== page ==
Original Research

The performance measurement conundrum: Construct validity of the Individual Work Performance Questionnaire in South Africa

Leoni van der Vaart
South African Journal of Economic and Management Sciences | Vol 24, No 1 | a3581 | DOI: https://doi.org/10.4102/sajems.v24i1.3581 | © 2021 Leoni van der Vaart | This work is licensed under CC Attribution 4.0
Submitted: 23 February 2020 | Published: 27 January 2021

About the author(s)

Leoni van der Vaart, School of Industrial Psychology, Faculty Economic and Management Sciences, North-West University, Optentia Research Focus Area, Vanderbijlpark, South Africa


Background: Performance remains high on the agenda of both researchers and practitioners, and rigorous measurement is central to evidence-based investigations. Several instruments have been developed to measure performance, of which one – the Individual Work Performance Questionnaire (IWPQ) – seems to be a scientifically rigorous instrument. Despite the growth in IWPQ validation studies, little is known about its psychometric properties in South Africa.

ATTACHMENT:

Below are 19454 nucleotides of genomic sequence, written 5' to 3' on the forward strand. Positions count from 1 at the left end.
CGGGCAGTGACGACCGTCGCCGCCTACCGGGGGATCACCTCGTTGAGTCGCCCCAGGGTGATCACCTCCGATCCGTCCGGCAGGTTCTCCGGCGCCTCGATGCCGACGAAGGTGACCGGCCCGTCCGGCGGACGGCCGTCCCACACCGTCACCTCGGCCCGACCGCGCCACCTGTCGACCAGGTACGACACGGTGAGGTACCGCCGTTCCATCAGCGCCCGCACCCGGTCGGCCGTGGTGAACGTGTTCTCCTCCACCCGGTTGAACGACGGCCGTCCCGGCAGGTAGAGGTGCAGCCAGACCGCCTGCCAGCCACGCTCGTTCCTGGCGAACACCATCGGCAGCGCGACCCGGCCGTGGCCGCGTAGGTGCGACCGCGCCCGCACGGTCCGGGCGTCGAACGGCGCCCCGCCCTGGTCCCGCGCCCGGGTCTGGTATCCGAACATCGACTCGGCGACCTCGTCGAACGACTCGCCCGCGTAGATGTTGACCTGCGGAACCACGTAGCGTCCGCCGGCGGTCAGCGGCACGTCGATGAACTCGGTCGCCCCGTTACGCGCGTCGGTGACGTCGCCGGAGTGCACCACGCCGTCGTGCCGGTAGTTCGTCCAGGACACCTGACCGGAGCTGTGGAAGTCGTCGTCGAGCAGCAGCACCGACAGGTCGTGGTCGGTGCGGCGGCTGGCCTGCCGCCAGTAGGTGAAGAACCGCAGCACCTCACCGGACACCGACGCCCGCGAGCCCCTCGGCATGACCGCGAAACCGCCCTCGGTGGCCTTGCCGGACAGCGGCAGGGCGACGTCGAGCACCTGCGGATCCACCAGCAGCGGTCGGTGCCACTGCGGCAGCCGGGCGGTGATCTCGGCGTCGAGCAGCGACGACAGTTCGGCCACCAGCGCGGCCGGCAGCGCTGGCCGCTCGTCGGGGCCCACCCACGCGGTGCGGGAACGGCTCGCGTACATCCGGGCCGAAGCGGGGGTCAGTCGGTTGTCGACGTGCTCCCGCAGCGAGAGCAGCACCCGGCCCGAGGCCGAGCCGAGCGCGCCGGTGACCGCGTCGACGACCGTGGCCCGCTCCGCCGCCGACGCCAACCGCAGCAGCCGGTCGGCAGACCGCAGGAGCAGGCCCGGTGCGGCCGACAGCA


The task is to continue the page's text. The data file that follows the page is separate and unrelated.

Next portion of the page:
Aim: The current study seeks to address the construct validity of the IWPQ. The objective was to evaluate the construct (i.e. convergent, discriminant and nomological) validity of the instrument.

Setting: Information technology professionals were targeted in the current study, and the final sample consisted of 296 employees.

Method: Latent variable modelling was performed, using both independent cluster and exploratory structural equation model frameworks, with the mean- and variance-adjusted weighted least squares estimator. The analysis was complemented with the heterotrait-monotrait method.

Results: The results supported the construct validity of the instrument. Specifically, individual work performance was found to be a three-dimensional construct with acceptable convergent and discriminant validity. Job resources were also related to the three performance dimensions.

Conclusion: The factor structure of the IWPQ mirrors the factor structure found in the literature. Researchers and practitioners can use this instrument in South Africa to identify determinants and consequence of individual work performance, as well as to evaluate the effectiveness of performance improvement interventions.


Individual Work Performance Questionnaire; autonomy; social support; coaching; opportunities for development; validation.


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